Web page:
Graphics provided by SASAKI

Downtown Little Rock is set to adopt a bold new vision for the city, one that revolves around better transit, a denser downtown population and connectivity via expanded greenspaces. Those are the headliner points put forth by the long-awaited draft Downtown Little Rock Master Plan unveiled last month.


The plan, spearheaded by the Downtown Little Rock Partnership and prepared by global architecture, planning and design firm Sasaki, is the culmination of work that began last fall. Laying out an ambitious agenda for enhancements to the city core, the plan awaits approval by the Little Rock Board of Directors at writing.


As stated in the plan’s executive summary, Little Rock is at a crossroads, having revitalized steadily since the economic downtown of 2008 but at a much slower pace than peer communities. That has caused the city’s core to stagnate even as buildings are built or refurbished, new restaurants open, and downtown continues to be a center for events, conventions and entertainment.


Fortunately, according to the plan authors, the city is brimful with opportunities to correct the situation thanks to natural amenities and the possibility for bold new public space development.


“Downtown Little Rock has an amazing geographic setting along the Arkansas River and is the center of culture for all of Arkansas. These are huge strengths that cannot be replicated,” the plan states. “There are large amounts of available underutilized land, mostly surface parking lots, which are prime sites for new infill development.”


Four focus areas were identified as primary targets for reimagined usage. On the riverfront extending roughly from the Clinton Presidential Center to Robinson Center, underutilized public and private properties and ground would be redeveloped into mixed use. New trails would also be constructed, along with more and better access for water recreation on the Arkansas River.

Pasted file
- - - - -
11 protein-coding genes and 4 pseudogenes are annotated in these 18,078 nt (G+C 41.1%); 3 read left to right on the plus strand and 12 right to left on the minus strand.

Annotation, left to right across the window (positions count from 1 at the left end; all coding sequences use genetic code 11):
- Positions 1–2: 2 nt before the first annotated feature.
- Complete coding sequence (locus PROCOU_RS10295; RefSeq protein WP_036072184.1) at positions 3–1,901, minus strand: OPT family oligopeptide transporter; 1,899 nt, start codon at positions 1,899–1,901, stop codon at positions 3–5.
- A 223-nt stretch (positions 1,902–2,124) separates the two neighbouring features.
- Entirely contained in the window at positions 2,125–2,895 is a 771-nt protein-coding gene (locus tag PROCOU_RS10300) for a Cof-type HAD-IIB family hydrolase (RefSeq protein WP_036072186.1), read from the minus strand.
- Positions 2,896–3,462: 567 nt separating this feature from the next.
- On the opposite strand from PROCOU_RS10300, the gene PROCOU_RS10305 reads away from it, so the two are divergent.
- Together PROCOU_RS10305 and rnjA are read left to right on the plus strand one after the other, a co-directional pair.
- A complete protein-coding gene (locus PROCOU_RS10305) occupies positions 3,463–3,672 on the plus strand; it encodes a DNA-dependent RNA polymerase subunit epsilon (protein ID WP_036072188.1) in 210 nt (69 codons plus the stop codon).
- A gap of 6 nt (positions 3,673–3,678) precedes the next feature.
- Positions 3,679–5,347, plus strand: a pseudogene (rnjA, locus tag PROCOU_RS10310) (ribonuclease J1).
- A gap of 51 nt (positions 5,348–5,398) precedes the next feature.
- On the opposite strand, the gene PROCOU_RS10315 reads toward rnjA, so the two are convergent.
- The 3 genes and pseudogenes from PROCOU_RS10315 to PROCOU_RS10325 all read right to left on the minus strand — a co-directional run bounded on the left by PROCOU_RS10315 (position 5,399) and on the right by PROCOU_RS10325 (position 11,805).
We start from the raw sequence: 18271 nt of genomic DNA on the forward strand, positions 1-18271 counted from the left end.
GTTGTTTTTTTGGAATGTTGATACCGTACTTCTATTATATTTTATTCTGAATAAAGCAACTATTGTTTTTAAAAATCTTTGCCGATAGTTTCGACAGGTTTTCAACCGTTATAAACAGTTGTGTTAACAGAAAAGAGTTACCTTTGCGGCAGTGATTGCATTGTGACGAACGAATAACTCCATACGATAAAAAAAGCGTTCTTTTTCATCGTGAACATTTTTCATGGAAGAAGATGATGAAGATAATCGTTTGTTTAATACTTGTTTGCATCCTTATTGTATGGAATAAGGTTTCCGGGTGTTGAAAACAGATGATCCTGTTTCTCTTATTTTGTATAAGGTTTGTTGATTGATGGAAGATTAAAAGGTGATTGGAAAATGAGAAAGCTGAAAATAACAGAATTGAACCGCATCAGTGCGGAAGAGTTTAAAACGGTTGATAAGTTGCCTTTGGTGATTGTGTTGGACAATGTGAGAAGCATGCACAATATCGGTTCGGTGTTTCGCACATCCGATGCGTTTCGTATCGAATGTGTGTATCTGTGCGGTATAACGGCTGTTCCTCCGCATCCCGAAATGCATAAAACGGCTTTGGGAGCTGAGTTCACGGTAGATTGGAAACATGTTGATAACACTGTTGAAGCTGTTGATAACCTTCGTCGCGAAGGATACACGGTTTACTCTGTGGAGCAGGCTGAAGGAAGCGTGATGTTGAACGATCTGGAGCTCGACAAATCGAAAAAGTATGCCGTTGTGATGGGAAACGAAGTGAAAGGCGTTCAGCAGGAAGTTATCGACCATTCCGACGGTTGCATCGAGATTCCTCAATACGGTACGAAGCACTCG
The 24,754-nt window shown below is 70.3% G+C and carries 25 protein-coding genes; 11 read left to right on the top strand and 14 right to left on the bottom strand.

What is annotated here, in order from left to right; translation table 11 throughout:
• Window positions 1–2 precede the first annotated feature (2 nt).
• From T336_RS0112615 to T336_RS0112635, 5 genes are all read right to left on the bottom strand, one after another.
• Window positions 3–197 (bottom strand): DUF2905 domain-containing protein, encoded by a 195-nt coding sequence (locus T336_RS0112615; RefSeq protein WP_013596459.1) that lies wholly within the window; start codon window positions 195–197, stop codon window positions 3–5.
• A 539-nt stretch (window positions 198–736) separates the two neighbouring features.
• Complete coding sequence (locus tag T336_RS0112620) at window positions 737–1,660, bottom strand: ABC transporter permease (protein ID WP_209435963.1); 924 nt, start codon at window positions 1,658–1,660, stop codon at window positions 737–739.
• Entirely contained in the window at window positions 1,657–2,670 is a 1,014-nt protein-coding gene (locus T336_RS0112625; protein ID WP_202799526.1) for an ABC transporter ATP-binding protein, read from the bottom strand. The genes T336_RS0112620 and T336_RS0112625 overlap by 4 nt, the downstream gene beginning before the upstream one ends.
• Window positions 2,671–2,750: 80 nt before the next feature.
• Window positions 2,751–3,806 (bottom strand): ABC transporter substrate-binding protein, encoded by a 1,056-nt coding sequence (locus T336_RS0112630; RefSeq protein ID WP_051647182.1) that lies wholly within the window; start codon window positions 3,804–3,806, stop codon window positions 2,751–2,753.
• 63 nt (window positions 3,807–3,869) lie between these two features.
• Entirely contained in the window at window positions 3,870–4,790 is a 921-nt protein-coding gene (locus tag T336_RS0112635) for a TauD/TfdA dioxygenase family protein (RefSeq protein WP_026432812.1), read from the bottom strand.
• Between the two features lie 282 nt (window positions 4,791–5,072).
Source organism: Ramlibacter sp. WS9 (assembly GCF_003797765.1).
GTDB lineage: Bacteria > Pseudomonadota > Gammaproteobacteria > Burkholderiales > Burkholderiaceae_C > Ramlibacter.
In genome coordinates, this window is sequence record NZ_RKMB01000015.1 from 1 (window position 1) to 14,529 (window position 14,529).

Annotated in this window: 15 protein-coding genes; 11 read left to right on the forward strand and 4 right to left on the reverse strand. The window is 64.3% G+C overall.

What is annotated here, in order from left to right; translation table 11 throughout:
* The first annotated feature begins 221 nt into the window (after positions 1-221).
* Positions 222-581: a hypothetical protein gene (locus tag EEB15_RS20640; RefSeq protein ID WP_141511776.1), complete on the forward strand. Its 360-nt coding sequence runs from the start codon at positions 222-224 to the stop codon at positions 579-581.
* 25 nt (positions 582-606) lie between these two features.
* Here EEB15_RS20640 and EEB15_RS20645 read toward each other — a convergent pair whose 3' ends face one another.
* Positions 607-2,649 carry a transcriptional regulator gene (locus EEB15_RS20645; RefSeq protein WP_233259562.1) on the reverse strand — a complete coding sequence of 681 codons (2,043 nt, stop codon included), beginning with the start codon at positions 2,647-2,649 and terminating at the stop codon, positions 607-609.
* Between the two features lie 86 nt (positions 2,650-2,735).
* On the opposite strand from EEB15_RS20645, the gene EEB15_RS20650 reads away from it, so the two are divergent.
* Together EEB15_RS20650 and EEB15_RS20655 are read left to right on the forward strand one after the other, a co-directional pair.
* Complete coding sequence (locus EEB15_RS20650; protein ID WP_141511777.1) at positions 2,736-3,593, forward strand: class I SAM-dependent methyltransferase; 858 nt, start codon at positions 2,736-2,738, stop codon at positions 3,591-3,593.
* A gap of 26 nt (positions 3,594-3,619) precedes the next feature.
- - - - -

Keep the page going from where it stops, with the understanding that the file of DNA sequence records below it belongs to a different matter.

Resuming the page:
The plan also calls for extensive greenspace and the redevelopment of underutilized public and private properties and parking lots into mixed-income housing in blocks surrounding the State Capitol. Other features in that zone would include a Marshall Street bridge with enhanced pedestrian and bike facilities and connection to the Arkansas River via Rose Creek greenway and Southwest Trail.


The plan gives particular attention to the Ninth Street corridor and seeks to enhance and celebrate the area’s heritage as Little Rock’s historic Black Main Street. Extensive new greenways, including a deck park over Interstate 30, would bring together assets on both sides of the highway and reconnect the storied street. West Seventh and Chester streets would be reimagined as the heart of the neighborhood.


Arguably the most ambitious element of the four, 30 Crossing Park, is the Downtown Little Rock Partnership’s strongest lobby yet for utilizing land freed up by highway reconfiguration as a sweeping new central park. Featuring a variety of natural and sports amenities, as well as a huge gathering lawn for public events, 30 Crossing Park would bring foundational changes to the look, function and connectedness of downtown.

According to the plan, the proposals are not just development for development’s sake but feed into the plan’s central goal of increasing downtown density. Within its 2.5-square-mile footprint, Little Rock’s downtown has about 4,400 permanent residents, roughly one-tenth of the number of people who work downtown. A key goal in the plan is to double downtown’s residential population by 2035, and the statistics suggest that with the right housing and amenities, a supply of potential downtown dwellers already exists.


The downtown master plan joins other ambitious public and private projects currently at work or under study for the city’s core, including expansion to Arkansas Children’s Hospital and the Clinton Presidential Center; renovation of the Central Arkansas Library System’s main branch; reimagining River Market Pavilions; and new trail connections joining the Southwest and Southeast trails.


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